Outsider: +1000000September 24, 2013 3:43 pm at 3:43 pm #976923
if i recall correctly, my teachers taught that rashi by korach says one should avoid bad neighbors and friends (and have good neighbors and friends), due to the powerful effect they will have on you, with rashi using shevet reuven as an example since they lived near k’has, dasan and aviram they became deeply involved in korach’s rebellion. on the other hand, shevet yehuda and yissaschar and zevulun became great torah scholars since they encamped with moshe rabbeinu.September 25, 2013 2:57 am at 2:57 am #976924ShanifirstMember
You should try to be mekarv her and i wish you much hatzlacha in doing so!September 25, 2013 5:38 pm at 5:38 pm #976925popupMember
would veer to caution if your trying to be mekariv her –prob. would mess up your friendship. if she asks why or what of your observances then answer but try avoiding kiruv ppl don’t accept unless they’re interested.September 30, 2013 3:38 pm at 3:38 pm #976926
Outsider: what you say is a bit complicated for the following reasons. For someone who has a strong belief system and knows how to ‘deal’ with being mekarev others, then kol hakavod, they should keep a kesher with the ‘not-yet frum’ person. But someone who is just beginning their journey back to Judaism might not have the spiritual stregnth to be close with said person. Backing off a bit from teh relationship might be teh only way. I’m not in the position of saying drop the person completely, but i do feel that to acheive his/her goal, backing off a bit is necessary. Most of us are not on the level of Rabbi Hillel or the Ba’al shem tov that we wont be influenced by the outside world and its enticements.
I’m sorry that you had unpleasant encounters with ‘traditional’ Jews.September 30, 2013 5:20 pm at 5:20 pm #976927🐵 ⌨ GamanitParticipant
ultimaterock- if you would have been brought up religious, and are asking whether to become friends with people who are not religious I would not advise it. Since this is not the case, why drop friends that did nothing wrong to you? You’re the one who changed. If they want to drop you, that’s their choice. You didn’t join some crazy cult that makes you leave everything behind. You just have obligations, and if your friends are respectful of that than you can go right on being friends. You may find that you have less in common, and it is likely that you’ll end up drifting apart because of that, but I don’t see the need to deliberately end it. Your friends are not reshaim if they were never raised with religion, and therefore if you can go right on doing mitzvos it’s not a problem.September 30, 2013 8:42 pm at 8:42 pm #976928apushatayidParticipant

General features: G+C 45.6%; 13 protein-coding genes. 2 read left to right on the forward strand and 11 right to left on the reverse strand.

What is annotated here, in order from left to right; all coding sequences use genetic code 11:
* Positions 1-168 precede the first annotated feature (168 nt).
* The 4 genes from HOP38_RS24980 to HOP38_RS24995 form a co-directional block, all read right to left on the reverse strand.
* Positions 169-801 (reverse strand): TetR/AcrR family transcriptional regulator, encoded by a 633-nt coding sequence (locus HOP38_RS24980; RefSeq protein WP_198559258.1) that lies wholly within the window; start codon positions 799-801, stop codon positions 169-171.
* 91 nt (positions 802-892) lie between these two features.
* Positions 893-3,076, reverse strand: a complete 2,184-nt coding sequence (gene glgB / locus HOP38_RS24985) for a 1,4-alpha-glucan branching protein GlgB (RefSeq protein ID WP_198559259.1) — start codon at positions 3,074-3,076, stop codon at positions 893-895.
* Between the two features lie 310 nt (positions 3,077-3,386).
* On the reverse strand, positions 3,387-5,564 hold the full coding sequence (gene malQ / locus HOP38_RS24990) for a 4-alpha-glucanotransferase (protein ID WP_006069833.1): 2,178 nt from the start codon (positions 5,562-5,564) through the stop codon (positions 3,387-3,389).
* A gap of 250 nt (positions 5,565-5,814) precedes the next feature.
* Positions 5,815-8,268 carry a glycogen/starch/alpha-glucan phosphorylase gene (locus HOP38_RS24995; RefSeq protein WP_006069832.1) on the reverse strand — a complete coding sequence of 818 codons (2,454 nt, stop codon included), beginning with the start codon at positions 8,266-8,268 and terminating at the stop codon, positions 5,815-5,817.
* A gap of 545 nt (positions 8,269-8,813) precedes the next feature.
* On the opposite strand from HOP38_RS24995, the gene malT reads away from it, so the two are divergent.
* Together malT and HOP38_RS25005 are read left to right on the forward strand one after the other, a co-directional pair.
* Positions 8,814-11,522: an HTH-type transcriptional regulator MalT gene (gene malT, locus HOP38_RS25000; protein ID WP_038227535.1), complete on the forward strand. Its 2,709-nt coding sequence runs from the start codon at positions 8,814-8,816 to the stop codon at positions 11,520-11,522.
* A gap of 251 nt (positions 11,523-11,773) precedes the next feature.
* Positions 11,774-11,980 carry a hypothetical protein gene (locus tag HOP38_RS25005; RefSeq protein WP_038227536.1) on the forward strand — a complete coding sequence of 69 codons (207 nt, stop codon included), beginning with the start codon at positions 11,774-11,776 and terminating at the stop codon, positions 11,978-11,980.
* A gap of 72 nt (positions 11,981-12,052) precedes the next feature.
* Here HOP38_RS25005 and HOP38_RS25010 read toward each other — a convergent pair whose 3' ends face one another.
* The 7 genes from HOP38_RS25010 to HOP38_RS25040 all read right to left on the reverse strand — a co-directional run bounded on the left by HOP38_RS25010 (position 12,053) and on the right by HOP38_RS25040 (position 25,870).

Rebbetzin Zahava Braunstien a’h related a story that took place with the Bobover Rebbe, Rav Shlomo Z’l that directly relates to the topic at hand.
The story goes that a certain chassid started relationships with people other chassidim considered “not appropriate”. They tried to dissuade him of these relationships and when unsuccessful, approached the Rebbe who advised them to let him look into the matter and deal with it as necessary. On the appointed day, this chasid came into the Rebbe and they discussed the importance of good chaverim in general and these chaverim and the nature of these chaverim specifically… after some discussion in which the chassid tried to explain his association with these chaverim, something which the Rebbe disagreed with, the Rebbe took another approach. The Rebbe asked him, (of course he said it in yiddish, I am paraphrasing in english), tell me please, what does “usmager” mean. The chassid replied with a blank stare. Again, “Nuuuuu what does usmager mean?” Again, the same blank stare. Once again the Rebbe asked, “usmager, come on, you daven shmone esrei three times a day, in the bracha of vilamalshinim, we say vihazeidim, miheira siaker, usishaber, usmager…tell me please what does usmager mean”. The chassid replied, I dont know. To which the Rebbe replied, in truth I dont either know, but, from his chaverim in the passuk I know it isnt something good. He got the message.September 30, 2013 11:02 pm at 11:02 pm #976929writersoulParticipant